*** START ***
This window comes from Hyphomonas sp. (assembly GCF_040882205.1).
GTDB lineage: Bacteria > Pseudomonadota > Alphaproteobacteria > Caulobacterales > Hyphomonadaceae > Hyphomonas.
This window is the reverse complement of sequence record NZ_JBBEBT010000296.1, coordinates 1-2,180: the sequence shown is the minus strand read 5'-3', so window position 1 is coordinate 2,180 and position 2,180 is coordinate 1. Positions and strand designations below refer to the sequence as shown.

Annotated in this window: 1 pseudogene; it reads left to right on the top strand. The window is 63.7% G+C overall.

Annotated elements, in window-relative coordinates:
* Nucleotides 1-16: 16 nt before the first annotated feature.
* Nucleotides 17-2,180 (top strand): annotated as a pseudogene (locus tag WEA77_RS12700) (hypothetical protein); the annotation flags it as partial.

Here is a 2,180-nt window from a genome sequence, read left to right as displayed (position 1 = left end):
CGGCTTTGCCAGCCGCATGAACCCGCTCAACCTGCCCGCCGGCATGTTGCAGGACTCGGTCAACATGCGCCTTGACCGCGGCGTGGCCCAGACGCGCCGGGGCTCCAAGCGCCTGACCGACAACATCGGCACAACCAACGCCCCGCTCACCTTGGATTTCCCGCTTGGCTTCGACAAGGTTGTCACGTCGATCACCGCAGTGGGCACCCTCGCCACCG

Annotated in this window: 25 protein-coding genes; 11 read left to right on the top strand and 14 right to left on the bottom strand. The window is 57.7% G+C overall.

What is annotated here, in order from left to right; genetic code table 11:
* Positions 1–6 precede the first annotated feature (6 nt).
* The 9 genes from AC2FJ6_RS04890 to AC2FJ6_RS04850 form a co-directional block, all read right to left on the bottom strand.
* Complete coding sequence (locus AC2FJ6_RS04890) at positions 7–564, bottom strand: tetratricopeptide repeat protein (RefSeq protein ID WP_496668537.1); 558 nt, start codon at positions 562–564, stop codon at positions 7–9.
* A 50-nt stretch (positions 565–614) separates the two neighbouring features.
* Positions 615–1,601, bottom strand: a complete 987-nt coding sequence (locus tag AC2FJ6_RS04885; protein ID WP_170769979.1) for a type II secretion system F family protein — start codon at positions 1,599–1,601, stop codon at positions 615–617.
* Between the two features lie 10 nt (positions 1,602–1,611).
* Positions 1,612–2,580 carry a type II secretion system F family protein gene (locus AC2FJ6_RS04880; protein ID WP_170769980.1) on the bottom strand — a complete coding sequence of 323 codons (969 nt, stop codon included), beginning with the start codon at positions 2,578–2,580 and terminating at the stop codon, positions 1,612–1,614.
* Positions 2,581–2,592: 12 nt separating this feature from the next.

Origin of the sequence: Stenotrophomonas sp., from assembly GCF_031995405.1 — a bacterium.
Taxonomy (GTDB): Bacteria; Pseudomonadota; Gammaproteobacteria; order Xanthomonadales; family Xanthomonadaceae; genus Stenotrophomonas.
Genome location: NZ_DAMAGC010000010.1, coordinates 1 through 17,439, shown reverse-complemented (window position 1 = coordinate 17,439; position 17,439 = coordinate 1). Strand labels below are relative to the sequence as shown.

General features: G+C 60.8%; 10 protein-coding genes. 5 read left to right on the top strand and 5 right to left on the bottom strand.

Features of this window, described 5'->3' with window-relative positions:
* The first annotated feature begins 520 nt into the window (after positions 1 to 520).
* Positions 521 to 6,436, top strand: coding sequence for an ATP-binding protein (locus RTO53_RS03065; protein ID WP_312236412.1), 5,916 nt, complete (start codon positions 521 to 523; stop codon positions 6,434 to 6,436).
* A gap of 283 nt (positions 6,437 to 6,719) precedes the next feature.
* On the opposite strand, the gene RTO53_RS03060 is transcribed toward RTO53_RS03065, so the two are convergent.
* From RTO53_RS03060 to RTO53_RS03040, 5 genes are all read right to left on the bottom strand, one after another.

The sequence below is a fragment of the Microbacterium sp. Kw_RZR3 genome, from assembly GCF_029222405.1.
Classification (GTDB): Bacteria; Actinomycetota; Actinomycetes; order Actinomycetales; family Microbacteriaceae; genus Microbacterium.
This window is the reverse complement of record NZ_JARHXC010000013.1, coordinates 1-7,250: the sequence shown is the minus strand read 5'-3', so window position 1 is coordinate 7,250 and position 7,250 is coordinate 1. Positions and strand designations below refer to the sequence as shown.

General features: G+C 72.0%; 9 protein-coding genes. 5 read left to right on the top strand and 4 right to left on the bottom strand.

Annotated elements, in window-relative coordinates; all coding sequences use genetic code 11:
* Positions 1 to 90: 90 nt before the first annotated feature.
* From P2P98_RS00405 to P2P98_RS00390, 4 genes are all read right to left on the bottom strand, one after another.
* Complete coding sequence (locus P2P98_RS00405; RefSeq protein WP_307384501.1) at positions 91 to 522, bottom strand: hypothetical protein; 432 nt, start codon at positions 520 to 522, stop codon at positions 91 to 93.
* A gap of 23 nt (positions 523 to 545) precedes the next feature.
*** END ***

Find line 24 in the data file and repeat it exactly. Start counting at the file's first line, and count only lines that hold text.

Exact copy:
Features of this window, described 5'->3' with window-relative positions: